Wilberforce botanical garden t0 hold meeting


WILBERFORCE — Wilberforce residents are invited to attend an update and informational meeting about the Central State University (CSU) Seed to Bloom Botanical Garden from 5 to 6 p.m., Tuesday, March 17, in the Ground Floor Conference Room of E.J. Emery Hall, Brush Row Road, Wilberforce.

The meeting will provide residents with an update on the construction in the garden and the anticipated opening. Community member interested in having a garden plot will be able to ask questions and learn more about the opportunity. A “sneak-peek” into what the garden will offer to visitors will also be presented at the meeting.

The CSU Seed to Bloom Botanical Garden is located on the campus along State Route 42 E and will be opening in April. The garden parking lot entrance is on Wilberforce-Switch Road.

The CSU Seed to Bloom Botanical Garden is the vision of Central State University President Dr. Cynthia Jackson-Hammond, who envisioned an inviting space where members of the community could relax and people of all ages could learn.

As part of the Agricultural Production Area, the CSU Seed to Bloom Botanical Garden is part of the Botanical and Community Garden Project and provides an inviting space to interact with its natural beauty. Providing a unique stage for horticultural education in a collegiate atmosphere, the garden offers learning opportunities for CSU students, local schools, and the greater community. The garden area will include:

—-Agricultural Learning Area. Horticultural/agricultural education will begin at the learning shelter complete with in an interactive, covered space room for visitors and students to “get their hands dirty” while learning about soil health and plant growth.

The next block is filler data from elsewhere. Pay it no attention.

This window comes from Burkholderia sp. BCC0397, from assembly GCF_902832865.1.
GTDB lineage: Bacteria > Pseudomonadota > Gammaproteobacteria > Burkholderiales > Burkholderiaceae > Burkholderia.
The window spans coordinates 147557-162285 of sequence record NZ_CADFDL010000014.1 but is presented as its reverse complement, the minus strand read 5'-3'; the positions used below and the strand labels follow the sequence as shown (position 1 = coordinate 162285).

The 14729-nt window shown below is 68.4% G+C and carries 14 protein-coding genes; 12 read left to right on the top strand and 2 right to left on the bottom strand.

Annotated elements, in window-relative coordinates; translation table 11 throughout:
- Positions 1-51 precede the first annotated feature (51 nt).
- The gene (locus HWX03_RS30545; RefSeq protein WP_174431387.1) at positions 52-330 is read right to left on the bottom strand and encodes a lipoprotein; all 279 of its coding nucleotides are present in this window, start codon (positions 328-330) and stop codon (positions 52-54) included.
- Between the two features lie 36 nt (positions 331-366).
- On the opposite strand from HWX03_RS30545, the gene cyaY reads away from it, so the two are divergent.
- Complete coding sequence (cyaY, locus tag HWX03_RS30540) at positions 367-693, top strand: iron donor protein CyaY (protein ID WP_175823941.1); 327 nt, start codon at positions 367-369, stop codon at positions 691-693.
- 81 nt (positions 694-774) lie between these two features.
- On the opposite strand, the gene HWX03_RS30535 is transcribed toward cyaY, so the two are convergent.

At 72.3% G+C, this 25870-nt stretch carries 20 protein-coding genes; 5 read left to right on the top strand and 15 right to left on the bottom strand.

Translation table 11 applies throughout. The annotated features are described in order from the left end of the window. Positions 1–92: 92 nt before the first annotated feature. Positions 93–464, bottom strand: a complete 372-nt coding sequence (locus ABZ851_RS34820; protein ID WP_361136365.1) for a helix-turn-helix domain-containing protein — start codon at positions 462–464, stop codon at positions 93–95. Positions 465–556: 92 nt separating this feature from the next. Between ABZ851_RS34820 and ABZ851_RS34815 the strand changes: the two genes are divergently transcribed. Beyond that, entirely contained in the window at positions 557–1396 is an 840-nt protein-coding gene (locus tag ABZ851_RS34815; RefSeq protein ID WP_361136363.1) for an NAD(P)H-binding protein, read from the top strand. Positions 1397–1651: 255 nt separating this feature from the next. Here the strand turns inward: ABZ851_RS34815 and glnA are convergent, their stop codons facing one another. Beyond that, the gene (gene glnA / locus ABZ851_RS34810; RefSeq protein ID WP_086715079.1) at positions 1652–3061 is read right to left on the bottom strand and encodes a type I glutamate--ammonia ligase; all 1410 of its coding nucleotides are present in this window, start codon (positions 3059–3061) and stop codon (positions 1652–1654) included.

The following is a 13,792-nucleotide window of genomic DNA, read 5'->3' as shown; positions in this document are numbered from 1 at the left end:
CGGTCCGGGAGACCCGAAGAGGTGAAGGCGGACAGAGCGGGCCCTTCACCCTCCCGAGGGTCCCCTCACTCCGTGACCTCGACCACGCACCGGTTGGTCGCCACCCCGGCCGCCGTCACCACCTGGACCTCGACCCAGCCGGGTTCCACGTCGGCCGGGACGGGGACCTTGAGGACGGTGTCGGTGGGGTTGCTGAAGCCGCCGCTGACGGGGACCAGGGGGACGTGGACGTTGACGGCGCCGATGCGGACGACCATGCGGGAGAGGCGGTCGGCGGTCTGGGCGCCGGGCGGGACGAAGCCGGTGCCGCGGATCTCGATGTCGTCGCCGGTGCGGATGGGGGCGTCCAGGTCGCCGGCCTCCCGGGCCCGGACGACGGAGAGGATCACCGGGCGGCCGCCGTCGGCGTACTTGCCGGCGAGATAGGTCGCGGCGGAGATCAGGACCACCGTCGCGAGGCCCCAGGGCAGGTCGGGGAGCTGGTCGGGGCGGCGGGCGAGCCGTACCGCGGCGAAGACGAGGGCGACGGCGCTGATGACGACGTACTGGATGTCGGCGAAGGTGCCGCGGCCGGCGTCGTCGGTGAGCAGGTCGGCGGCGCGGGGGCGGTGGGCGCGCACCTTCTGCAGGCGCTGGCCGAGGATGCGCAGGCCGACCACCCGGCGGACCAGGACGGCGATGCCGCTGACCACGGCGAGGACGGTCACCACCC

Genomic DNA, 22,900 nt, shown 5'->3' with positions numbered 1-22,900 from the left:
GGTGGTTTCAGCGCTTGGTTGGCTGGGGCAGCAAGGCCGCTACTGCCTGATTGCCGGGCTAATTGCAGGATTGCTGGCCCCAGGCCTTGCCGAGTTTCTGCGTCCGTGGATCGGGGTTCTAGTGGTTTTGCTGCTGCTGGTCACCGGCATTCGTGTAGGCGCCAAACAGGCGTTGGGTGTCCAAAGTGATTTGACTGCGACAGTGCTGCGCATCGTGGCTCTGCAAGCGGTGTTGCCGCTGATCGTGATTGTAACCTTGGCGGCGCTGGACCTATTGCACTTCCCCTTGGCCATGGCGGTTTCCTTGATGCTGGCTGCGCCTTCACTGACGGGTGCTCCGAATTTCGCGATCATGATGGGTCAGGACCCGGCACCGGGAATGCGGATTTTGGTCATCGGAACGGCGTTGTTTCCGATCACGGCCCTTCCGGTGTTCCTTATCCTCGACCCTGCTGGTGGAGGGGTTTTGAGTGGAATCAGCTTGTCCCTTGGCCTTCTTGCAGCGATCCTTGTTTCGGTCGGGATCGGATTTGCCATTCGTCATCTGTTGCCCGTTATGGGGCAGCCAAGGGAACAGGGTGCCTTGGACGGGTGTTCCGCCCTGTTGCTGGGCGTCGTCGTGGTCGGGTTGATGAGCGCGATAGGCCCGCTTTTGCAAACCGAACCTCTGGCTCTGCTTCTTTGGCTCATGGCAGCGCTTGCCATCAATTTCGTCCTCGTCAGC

—-Forest Amphitheatre. The garden boasts a natural setting for learning as students sit on stone-walled seats with space for 30 people while facing the forested corner of the garden.

—-Forested Grove. Visitors and garden learners can “breathe in” nature with a curved trail through the naturally forested corner of the garden.

—-Stone Paths. The garden is designed with gently curving pathways to encourage visitors and learners to wander and look for pollinators and other visitors to the garden. The flora throughout the garden highlights native, new and interesting plants for learning purposes.

—-Raised Beds. Demonstration sites and community gardens will be used to encourage visitors and learners to create their own gardens as well as incorporate food and agricultural production into their landscapes.

The CSU Seed to Bloom Botanical Garden will be opening in mid-April. Hours for visitors after the opening will be daily from 8 a.m. to dusk (one hour before sunset.)

For more information about the community meeting on March 17, contact Central State University Ag and Natural Resources Program Leader Cindy Folck at 937-376-6101 or afolck@CentralState.edu.